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Libyan Newswire

News in Brief 20 April 2016 (AM)

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Students at a university library in Rabat, Morocco. Photo: Arne Hoel/World Bank

States struggling to keep pace with growing demand for higher education

Governments are struggling to keep pace with the growing demand for higher education, a new report by the UN Cultural Agency, UNESCO, has found.

The number of university level students doubled to 207 million between 2000 and 2014, the agency says.

Also, there are large disparities in access, with the cost of higher education often falling to families, many of whom cannot afford it.

The new paper entitled “six ways to ensure higher education leaves no one behind,” sets out a series of measures to make higher education more equitable and affordable.

It also recommends that student loan repayments not exceed 15 per cent of a student’s monthly income.

Anything more threatens to leave the disadvantaged behind, the report warns.

Only 1 per cent of the poorest students have spent more than four years in higher education, compared to 20 per cent of the richest, it adds.

Irina Bokova, Director-General of UNESCO urged governments to respond to the rise in demand for higher education by introducing a range of new policies that access is based on merit, not privilege.

UN expresses concern over deteriorating situation in South Libya

The tense situation in and around the Libyan town of Tamanhint, where intermittent fighting continues to be reported, is a serious cause for concern, the deputy head of the UN Mission in the country, UNSMIL, has confirmed.

Maria do Valle Riberio, who is also the deputy special envoy for the Secretary-General, issued a statement on Tuesday calling on all parties “to immediately cease all hostilities to prevent further human suffering”.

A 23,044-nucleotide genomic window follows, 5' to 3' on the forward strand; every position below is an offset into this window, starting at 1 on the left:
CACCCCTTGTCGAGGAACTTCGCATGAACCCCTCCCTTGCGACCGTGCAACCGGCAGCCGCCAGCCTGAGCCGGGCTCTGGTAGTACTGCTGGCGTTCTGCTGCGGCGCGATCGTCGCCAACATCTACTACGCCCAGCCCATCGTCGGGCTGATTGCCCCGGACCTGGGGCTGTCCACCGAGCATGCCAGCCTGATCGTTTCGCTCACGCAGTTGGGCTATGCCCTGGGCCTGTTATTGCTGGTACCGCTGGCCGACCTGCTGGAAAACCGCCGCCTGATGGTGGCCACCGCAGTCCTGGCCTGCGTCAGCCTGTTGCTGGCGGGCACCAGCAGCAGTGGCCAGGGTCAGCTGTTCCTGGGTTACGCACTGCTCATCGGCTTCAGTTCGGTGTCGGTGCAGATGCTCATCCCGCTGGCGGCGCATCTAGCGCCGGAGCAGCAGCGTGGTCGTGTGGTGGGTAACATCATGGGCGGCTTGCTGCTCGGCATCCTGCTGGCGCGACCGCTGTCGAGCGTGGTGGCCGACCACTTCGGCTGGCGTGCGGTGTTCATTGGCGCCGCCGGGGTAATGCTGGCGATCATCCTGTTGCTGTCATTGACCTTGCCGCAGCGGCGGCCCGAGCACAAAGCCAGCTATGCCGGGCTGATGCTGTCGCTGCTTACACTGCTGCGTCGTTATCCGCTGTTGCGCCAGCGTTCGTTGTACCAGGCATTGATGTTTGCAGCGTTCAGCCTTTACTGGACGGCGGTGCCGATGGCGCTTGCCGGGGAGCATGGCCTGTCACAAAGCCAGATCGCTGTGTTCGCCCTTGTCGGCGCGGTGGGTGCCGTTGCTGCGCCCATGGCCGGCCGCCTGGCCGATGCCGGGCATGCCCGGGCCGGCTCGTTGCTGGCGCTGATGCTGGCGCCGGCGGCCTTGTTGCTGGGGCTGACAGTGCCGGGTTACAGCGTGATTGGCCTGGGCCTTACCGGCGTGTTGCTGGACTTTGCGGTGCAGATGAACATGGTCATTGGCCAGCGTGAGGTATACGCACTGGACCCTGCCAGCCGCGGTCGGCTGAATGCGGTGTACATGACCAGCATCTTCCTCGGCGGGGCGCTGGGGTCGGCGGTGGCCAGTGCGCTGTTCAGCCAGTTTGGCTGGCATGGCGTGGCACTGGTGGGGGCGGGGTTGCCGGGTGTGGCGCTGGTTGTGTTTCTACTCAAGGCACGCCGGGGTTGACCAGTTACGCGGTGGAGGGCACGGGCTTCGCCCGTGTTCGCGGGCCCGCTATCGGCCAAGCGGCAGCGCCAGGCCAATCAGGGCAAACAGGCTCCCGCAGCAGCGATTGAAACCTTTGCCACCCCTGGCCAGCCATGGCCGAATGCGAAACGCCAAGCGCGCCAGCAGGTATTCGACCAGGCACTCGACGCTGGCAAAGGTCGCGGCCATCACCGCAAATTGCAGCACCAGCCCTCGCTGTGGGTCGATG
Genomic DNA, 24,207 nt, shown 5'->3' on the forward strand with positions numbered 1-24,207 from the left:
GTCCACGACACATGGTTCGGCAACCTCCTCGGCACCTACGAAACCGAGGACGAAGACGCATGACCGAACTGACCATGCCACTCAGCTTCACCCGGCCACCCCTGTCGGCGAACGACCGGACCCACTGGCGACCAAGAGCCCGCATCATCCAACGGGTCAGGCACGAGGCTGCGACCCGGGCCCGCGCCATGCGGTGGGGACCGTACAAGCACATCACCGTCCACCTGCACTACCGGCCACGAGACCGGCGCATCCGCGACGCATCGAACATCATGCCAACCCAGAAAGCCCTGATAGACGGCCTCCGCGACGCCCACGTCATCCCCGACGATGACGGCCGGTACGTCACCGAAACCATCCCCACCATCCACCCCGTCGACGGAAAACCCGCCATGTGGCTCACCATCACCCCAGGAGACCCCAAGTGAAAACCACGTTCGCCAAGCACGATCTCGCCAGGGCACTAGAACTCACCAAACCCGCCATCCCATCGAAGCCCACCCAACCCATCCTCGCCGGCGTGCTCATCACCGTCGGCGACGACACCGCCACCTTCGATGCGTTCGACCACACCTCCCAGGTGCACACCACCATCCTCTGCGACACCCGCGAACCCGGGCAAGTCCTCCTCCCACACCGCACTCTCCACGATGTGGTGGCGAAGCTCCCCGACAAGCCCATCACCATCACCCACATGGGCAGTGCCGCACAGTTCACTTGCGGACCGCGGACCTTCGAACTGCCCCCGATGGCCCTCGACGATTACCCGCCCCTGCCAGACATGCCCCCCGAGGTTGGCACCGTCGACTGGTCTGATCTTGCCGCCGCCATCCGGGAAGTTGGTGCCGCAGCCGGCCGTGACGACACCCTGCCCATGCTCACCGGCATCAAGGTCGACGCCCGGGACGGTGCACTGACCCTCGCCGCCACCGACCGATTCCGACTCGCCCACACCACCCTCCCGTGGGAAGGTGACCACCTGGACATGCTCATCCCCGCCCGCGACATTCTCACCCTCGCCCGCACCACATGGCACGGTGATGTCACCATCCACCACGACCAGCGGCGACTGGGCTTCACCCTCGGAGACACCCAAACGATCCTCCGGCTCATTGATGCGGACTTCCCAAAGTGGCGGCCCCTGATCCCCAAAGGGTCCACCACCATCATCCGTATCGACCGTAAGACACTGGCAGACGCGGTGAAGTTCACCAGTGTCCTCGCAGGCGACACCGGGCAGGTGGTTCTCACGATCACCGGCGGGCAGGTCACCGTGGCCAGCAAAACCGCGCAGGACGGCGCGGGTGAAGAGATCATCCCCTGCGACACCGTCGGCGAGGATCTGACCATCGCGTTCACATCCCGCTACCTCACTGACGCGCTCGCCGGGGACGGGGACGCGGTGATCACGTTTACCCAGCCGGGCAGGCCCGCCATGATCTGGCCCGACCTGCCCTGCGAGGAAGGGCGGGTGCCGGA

UNSMIL has received reports of food, water and medicine shortages, as well as increased electricity cuts.

Families are also fleeing their homes in Tamanhint to Sabha and Ubari, both oasis towns located in southwestern Libya.

The violence in Libya stems from the fall of President Muammar al-Qhadafi in 2011.

An internationally supported government set up a base in the western capital, Tripoli in 2016.

UN rights committee urges accountability for attacks against Syria children

The UN Committee on the Rights of the Child has called for accountability for the “reprehensible acts” being committed against children in Syria.

The Committee Chair, Benyam Dawit Mezmur, said children are bearing the brunt of horrific attacks in Syria.

He pointed to the recent attack on an evacuation convoy in Rashidin, near western Aleppo, as well as another attack that took place in southern Idlib in early April, where chemical weapons were reportedly used.

2016 was already the worst year for Syria’s six million children affected by the conflict, Mr Mezmur underscored, adding that they have been “killed, maimed, subjected to sexual violence and traumatized”.

Almost 2.4 million have been displaced and 2.8 million are living in hard to reach areas with a further 280,000 in besieged areas.

Jocelyne Sambira, United Nations.

Duration: 3’03″